Can you briefly discuss the reason for the symposium?
The purpose of the Ainu–Māori Cultural Symposium was to enhance engagement between the indigenous Ainu and Māori.
The Māori delegation had the opportunity to travel to a number of different Ainu villages to interact and engage with the people before the main symposium.
There are real opportunities for indigenous peoples around the world to work together on a range of issues including language and cultural revitalisation and policy making at local and central government level.
Who did you meet with in Japan and what did you discuss?
We met government officials and Ainu people. We travelled to three different Ainu villages (Akan, Biratori and Shiraoi).
During each of those visits, the Ainu people performed numerous traditional dances pertaining to their local area.
The Māori delegation were able to share their stories regarding Māori education, language, kapa haka and the Treaty of Waitangi.
In Biratori, we went to a Ainu museum where we had the opportunity to learn about the traditional way of living and the artefacts that the Ainu used.
The Japanese are building a large scale museum/performing arts centre in Shiraoi. There is a traditional village there that is currently used as a tourist space but also an educational centre for Ainu people to learn cultural practices there as students.
Can you describe the symposium?
The Ainu–Japanese symposium was a stand-out experience for me. It was the first of its kind.
There is still a disconnection between the aspirations of the Ainu people and the government. My hope is that there can be a stronger collaboration and that the dreams and aspirations of the Ainu people will be realised.
There is a continuing battle for indigenous peoples’ rights. Indigenous people continue to face discrimination, marginalisation and other major challenges, so it is important that opportunities like this symposium exist.
Informed public education and awareness building is critical to the implementation of indigenous rights. It is the responsibility of all.
Were there any similarities/differences between the Māori and the Ainu story that stood out in particular?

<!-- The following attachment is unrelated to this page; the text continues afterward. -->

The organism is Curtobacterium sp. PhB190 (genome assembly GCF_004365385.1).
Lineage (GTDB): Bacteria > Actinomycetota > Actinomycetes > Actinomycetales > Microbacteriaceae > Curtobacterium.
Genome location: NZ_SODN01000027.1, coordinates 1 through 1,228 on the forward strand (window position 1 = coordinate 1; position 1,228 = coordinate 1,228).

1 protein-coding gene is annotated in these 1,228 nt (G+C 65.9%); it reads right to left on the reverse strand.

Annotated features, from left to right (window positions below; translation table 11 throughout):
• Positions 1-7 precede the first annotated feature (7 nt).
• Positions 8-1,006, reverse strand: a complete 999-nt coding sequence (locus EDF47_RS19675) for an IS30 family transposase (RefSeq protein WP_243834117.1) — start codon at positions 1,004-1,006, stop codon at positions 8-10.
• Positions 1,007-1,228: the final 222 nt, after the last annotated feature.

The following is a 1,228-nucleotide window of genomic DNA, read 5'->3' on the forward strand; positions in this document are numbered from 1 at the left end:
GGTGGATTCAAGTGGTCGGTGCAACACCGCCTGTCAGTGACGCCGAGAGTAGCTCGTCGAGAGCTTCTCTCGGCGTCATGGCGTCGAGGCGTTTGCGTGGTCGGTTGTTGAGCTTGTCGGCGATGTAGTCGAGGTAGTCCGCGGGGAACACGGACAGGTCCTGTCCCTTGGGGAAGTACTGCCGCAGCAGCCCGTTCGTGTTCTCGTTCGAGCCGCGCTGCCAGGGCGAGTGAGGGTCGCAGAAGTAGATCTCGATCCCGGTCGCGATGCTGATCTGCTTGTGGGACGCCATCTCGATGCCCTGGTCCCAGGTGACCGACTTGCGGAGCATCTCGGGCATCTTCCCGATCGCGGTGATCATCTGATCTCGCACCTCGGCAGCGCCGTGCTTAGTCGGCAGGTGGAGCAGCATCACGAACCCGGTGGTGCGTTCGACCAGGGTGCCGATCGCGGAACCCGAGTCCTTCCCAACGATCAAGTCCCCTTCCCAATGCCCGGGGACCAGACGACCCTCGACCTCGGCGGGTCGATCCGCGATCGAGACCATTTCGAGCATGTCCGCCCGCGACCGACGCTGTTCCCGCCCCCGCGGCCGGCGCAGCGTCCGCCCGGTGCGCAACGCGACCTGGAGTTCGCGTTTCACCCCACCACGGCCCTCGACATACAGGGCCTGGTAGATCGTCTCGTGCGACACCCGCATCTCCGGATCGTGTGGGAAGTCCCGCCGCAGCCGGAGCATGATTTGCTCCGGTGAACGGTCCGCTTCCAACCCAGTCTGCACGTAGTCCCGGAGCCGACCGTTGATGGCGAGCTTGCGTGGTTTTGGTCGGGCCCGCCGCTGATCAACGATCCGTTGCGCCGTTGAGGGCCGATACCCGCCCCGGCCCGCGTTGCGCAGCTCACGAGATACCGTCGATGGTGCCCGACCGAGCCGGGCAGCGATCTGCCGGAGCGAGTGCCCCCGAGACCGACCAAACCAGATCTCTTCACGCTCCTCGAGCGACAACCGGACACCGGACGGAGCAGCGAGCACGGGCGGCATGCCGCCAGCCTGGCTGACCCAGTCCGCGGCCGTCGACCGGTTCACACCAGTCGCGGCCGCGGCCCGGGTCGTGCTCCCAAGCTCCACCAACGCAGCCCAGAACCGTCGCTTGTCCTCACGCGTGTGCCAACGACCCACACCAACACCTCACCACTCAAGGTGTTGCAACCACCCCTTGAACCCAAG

There are similar stories in terms of loss of language, culture, traditions and land. We were able to share our personal experiences of how we are aiming to continue to foster Māori language and culture in our education system.
We spoke about the media opportunities for te reo Māori with Māori television and radio. The way that we positively influence the mainstream with good stories. The Ainu were keen on learning more on how to influence the mainstream in Japan.
There is limited education that targets Ainu language, culture and history in the mainstream education system in Japan. So we were able to share education models like kōhanga reo, kura Kaupapa Māori and Whare Wānanga.
Are there any plans for future events to reconnect with the Ainu representatives you met to continue the discussions?
Language revitalisation is key for the Ainu people. There are less than five fluent speakers left, so young leaders will be coming to New Zealand to learn about the Te Ataarangi method of teaching and learning te reo Māori through coloured rods.
They will be visiting Te Wānanga o Aotearoa to learn about the courses there and will be visiting some Kura Kaupapa Māori (Māori immersion schools).
I am hopeful that there will be future opportunities for the Ainu to showcase their culture to the world through the Tokyo Olympic Games and the Rugby World Cup.
What were the greatest learning’s you took away from the experience?
I strongly believe that Māori have a responsibility to help other indigenous groups with the revitalisation of language and culture. Māori have worked alongside many indigenous groups in Canada, Australia, and Hawaii.
It is positive to see that Ainu groups will be coming to New Zealand to learn about what we do here. Delegations coming to New Zealand that will travel to Māori communities and organisations to learn about language and culture revitalisation. They will attend large Māori celebrations and visit places such as Rātana and Waitangi.
The Leadership Network provided a grant to the group to assist with the cost of travel.
Will Flavell is a member of the Foundation's Leadership Network. He speaks both Māori and Japanese.